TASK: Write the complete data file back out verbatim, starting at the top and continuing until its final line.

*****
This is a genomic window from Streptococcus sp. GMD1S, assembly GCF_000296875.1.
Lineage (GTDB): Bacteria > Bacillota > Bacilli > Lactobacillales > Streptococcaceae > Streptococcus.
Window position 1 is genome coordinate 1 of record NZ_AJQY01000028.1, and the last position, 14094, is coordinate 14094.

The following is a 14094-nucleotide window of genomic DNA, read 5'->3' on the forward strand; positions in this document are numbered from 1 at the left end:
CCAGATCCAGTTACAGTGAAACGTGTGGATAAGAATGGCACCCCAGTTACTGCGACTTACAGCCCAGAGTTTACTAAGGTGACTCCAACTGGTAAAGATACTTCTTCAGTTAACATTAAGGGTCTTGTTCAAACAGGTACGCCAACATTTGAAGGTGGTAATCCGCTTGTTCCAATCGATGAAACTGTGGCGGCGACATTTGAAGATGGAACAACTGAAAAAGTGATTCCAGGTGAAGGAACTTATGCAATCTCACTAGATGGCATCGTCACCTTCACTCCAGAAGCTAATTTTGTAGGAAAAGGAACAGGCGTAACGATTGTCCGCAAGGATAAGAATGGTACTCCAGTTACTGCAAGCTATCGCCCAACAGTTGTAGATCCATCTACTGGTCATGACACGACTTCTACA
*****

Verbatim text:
This is a genomic window from Streptococcus sp. GMD1S, assembly GCF_000296875.1.
Lineage (GTDB): Bacteria > Bacillota > Bacilli > Lactobacillales > Streptococcaceae > Streptococcus.
Window position 1 is genome coordinate 1 of record NZ_AJQY01000028.1, and the last position, 14094, is coordinate 14094.

The following is a 14094-nucleotide window of genomic DNA, read 5'->3' on the forward strand; positions in this document are numbered from 1 at the left end:
CCAGATCCAGTTACAGTGAAACGTGTGGATAAGAATGGCACCCCAGTTACTGCGACTTACAGCCCAGAGTTTACTAAGGTGACTCCAACTGGTAAAGATACTTCTTCAGTTAACATTAAGGGTCTTGTTCAAACAGGTACGCCAACATTTGAAGGTGGTAATCCGCTTGTTCCAATCGATGAAACTGTGGCGGCGACATTTGAAGATGGAACAACTGAAAAAGTGATTCCAGGTGAAGGAACTTATGCAATCTCACTAGATGGCATCGTCACCTTCACTCCAGAAGCTAATTTTGTAGGAAAAGGAACAGGCGTAACGATTGTCCGCAAGGATAAGAATGGTACTCCAGTTACTGCAAGCTATCGCCCAACAGTTGTAGATCCATCTACTGGTCATGACACGACTTCTACA